Wednesday, November 1, 2006

Preparing for the Holiday Meal

It’s important to prepare yourself for the upcoming Thanksgiving meal when the national norm is overeating to the point of discomfort. Maybe in prior years you tried skipping breakfast and lunch, and then found yourself gorging on seconds and thirds when the stuffing was passed. When sitting down to a holiday meal, ask yourself what you really want. Try to distinguish between the foods you think you want and the foods you really do want. For example, the mashed potatoes may look good, but Aunt Betty brought them and sometimes she cooks ‘from a box’…so they might not be that satisfying. And the rolls…you can get these rolls at the bakery any day, but Aunt Linda’s corn pudding is a once a year specialty.

Think about how you will feel after the meal. Do you want to feel your stomach in your throat and have to loosen your belt? Or, would you like to feel full but not ‘bursting’? Before you eat is a perfect time to focus on how you want to feel when the meal is done.

When filling your plate with the bountiful spread, visualize your plate in thirds. Divide your foods into categories of protein, carbohydrate, and vegetable, and fill your plate in those proportions. For example, turkey is a protein, braised brussel sprouts would be the vegetable, and carrot soufflé or sweet potato would be the carbohydrate. Life is full of choices, and this meal is just another one. Choose the carrot soufflé or the sweet potatoes, or a half portion of each.

Slow it down. Put your fork down between bites, engage in conversation, and chew your food. During the time between dinner and dessert, why not suggest a family walk around the park? Take a half hour to go outside stretch your limbs. When dessert comes, check in with yourself to see how full you already are. Try filling your plate with fruit salad and including one special treat. It’s less about depriving yourself, and more about focusing on how much you really need. This is a holiday about being thankful. Be thankful that you can get up from your chair without feeling stuffed and uncomfortable, and that you have learned healthful ways of treating your body.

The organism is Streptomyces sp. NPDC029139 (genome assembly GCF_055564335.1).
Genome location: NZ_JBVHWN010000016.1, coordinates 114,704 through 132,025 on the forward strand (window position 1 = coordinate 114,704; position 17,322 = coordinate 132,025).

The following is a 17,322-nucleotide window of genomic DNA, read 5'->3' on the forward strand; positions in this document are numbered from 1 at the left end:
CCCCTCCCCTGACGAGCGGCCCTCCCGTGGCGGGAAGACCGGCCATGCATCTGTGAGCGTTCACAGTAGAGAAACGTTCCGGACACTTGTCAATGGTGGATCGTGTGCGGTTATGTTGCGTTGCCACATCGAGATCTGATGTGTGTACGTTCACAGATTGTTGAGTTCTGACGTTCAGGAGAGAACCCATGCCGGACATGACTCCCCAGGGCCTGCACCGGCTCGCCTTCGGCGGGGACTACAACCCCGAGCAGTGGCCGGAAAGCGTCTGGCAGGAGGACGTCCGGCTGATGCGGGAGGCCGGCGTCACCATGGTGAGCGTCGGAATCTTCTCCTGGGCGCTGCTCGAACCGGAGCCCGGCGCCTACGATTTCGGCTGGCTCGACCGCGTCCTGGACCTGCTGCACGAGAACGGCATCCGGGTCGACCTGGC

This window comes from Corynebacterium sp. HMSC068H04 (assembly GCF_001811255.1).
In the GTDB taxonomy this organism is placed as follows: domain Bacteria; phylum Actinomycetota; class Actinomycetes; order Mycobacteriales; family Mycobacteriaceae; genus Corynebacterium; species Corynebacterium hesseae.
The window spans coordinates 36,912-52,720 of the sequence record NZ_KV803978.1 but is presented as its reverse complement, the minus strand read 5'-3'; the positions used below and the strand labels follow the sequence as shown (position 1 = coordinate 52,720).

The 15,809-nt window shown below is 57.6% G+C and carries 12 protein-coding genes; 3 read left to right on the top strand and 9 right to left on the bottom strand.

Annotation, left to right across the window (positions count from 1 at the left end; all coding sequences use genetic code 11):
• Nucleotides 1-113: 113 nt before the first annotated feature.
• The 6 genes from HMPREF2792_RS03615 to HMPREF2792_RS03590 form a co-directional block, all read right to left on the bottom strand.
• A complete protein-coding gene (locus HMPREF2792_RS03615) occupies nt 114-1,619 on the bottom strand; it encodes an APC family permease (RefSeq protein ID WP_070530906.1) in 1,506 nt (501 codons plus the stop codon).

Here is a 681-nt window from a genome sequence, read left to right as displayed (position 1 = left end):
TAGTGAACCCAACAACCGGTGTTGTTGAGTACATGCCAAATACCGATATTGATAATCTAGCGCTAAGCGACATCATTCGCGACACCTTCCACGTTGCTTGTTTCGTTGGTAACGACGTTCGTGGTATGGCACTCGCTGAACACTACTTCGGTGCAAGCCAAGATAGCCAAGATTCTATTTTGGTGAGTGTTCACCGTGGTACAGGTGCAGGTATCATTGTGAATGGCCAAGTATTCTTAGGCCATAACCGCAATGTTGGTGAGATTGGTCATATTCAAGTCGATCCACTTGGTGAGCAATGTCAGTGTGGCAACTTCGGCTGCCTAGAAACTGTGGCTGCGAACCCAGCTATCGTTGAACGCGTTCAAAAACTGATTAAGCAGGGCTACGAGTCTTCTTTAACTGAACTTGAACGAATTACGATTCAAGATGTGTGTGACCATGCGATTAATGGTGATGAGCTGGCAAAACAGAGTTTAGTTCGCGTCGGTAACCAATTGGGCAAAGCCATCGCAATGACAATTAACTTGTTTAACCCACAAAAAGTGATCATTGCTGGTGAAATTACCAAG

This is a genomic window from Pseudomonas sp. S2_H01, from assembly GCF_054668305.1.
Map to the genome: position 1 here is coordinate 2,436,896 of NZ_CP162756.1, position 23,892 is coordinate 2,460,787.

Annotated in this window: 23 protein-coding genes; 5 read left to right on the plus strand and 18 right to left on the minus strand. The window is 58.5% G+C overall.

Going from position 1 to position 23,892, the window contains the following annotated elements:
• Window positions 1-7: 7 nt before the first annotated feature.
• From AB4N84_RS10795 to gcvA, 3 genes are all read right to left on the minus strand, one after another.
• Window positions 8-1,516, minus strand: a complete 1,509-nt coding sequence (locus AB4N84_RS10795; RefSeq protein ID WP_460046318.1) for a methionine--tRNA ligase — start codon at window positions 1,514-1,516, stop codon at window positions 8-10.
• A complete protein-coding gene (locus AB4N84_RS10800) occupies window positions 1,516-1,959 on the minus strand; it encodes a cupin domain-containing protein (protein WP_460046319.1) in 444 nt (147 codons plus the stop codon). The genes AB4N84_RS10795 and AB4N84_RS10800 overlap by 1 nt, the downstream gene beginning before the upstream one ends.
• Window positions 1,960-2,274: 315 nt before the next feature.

Get Rid of the Excess Food

This eating season from Halloween through to New Years can generate a lot of excess food. From leftover candy to leftover turkey and trimmings to leftover holiday cookies and pie, leftovers are sometimes hard to part with. If you are one of the many who can’t bear to throw out good ‘leftover’ food, don’t fret. Tossing the jello salad into the trash does not directly help feed the hungry, nor does ‘finishing it up’ or ‘getting rid of it’ by eating it. If the only way you know how to get rid of leftovers is by eating them….here are some options that will help keep the pounds off.

First of all, pace yourself. Finishing the pie in one day to ‘get rid of it’ isn’t a great strategy. If you love it, have a small piece a few times during the week, while making sure to eat your normal healthy diet throughout the day. It’s possible to incorporate holiday foods into a healthy diet. Slice turkey to top a big green salad, have a portion of stuffing as your starch at dinner. Have a high fiber cereal and fruit for breakfast and save a sliver of pumpkin pie for a snack.

If you don’t want to eat it, do what everyone else does…bring it to the office! Co-workers will be delighted to partake of your leftover corn pudding. If you really don’t want the temptation of leftovers for weeks on end…do you guests a flavorful favor. Since this is the season of giving, gift your guests with dinner for two. If guests are at your home, they won’t have leftovers. So share the wealth. Go to your local Chinese restaurant and purchase some take-out containers. During the holiday festivities, have the children decorate the boxes with stickers, markers, and ribbons. When the meal is over, hand each guest a box for them to fill with leftovers. It’s a great way to teach kids about giving and moderation. Your guests will be delighted at the thought, and you will have put your leftovers to good use.